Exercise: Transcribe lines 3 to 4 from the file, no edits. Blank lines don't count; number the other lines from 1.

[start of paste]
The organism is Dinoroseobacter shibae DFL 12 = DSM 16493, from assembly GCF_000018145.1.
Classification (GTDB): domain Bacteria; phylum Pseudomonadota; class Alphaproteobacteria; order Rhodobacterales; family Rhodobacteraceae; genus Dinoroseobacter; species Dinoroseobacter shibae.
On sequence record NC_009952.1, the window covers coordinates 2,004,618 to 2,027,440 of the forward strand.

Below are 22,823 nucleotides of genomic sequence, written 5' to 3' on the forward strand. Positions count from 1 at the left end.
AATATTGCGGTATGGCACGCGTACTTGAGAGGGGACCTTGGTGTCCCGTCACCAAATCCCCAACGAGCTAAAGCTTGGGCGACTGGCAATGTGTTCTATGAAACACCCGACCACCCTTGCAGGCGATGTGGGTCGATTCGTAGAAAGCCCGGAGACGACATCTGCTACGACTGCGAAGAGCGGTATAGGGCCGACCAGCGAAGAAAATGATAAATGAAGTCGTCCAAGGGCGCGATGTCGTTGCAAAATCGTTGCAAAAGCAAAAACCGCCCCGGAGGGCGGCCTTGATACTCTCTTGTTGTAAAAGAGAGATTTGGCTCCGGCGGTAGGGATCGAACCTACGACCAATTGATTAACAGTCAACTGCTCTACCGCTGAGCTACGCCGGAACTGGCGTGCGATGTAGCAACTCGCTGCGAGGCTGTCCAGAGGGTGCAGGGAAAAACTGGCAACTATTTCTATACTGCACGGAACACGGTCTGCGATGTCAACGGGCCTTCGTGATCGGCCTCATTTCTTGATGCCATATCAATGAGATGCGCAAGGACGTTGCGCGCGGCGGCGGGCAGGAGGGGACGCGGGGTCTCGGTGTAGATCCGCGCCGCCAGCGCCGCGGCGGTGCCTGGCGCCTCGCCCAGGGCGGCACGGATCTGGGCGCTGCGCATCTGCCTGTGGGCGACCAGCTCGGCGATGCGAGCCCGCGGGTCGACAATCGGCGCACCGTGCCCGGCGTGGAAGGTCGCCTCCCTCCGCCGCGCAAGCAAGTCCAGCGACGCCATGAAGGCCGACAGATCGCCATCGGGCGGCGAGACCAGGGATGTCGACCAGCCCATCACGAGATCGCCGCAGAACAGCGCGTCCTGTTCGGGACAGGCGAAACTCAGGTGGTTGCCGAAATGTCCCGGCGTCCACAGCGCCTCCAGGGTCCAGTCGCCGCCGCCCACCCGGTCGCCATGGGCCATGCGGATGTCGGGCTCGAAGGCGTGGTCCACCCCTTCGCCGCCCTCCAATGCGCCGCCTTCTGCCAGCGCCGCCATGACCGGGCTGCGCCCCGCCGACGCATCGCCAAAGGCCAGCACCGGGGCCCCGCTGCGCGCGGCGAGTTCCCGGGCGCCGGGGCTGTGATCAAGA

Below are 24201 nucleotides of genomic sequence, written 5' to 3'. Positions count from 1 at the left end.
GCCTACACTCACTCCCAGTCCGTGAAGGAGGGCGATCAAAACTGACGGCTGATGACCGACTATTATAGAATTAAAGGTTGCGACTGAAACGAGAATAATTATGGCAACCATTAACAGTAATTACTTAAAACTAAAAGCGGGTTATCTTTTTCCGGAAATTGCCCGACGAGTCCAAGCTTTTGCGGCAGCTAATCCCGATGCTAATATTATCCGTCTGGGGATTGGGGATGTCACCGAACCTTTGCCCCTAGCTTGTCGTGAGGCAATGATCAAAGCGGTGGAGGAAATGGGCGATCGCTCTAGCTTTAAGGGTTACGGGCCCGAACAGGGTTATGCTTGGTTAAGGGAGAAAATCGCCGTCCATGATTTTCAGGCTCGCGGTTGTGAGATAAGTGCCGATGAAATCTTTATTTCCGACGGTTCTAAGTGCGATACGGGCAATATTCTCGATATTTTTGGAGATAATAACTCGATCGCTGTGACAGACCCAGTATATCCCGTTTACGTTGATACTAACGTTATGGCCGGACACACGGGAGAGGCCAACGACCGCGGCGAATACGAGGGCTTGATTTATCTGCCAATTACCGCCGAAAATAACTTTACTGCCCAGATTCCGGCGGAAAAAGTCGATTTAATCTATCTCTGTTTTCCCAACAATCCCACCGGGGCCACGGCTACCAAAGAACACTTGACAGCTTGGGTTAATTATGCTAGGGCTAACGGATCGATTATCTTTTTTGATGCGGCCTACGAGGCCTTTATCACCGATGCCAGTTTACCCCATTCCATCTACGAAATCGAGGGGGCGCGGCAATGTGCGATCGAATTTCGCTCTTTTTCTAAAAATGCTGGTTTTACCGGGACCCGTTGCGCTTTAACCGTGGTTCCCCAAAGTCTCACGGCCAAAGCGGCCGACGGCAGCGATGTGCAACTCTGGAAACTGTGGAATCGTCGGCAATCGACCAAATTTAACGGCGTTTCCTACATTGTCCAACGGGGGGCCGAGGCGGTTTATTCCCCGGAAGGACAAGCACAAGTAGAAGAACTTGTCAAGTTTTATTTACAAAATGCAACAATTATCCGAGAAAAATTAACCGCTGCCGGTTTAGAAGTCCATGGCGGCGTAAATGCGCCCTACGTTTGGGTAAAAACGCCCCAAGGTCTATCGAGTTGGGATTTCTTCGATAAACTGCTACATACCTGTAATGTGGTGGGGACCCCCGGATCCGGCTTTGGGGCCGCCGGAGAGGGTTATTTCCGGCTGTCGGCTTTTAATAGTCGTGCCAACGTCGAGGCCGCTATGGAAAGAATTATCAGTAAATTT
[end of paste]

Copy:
On sequence record NC_009952.1, the window covers coordinates 2,004,618 to 2,027,440 of the forward strand.

Below are 22,823 nucleotides of genomic sequence, written 5' to 3' on the forward strand. Positions count from 1 at the left end.